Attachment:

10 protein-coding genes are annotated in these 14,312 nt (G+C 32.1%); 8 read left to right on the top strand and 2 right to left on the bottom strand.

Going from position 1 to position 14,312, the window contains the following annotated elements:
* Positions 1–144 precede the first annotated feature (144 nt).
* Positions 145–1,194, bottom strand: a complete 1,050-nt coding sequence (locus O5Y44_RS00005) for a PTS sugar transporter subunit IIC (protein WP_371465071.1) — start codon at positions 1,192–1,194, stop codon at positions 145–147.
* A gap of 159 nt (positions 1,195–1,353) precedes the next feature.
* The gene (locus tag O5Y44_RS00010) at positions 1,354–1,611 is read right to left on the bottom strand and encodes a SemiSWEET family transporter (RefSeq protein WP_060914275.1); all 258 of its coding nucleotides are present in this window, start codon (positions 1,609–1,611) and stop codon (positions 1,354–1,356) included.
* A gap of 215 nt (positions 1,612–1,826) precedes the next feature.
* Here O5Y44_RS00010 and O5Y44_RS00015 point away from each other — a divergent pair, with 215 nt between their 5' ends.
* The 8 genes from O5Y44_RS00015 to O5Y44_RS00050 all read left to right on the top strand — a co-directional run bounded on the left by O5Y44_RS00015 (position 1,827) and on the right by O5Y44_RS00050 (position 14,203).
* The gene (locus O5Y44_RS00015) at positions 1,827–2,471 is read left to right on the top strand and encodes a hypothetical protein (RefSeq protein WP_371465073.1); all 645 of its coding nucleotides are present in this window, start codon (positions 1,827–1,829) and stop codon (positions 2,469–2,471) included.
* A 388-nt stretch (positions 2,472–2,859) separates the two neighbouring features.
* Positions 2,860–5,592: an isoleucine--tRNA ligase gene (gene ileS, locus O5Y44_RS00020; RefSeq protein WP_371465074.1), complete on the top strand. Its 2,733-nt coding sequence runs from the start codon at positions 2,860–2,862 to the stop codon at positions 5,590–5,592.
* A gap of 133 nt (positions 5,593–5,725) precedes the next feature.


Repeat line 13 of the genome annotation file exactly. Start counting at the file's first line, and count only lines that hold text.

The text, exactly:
* A gap of 133 nt (positions 5,593–5,725) precedes the next feature.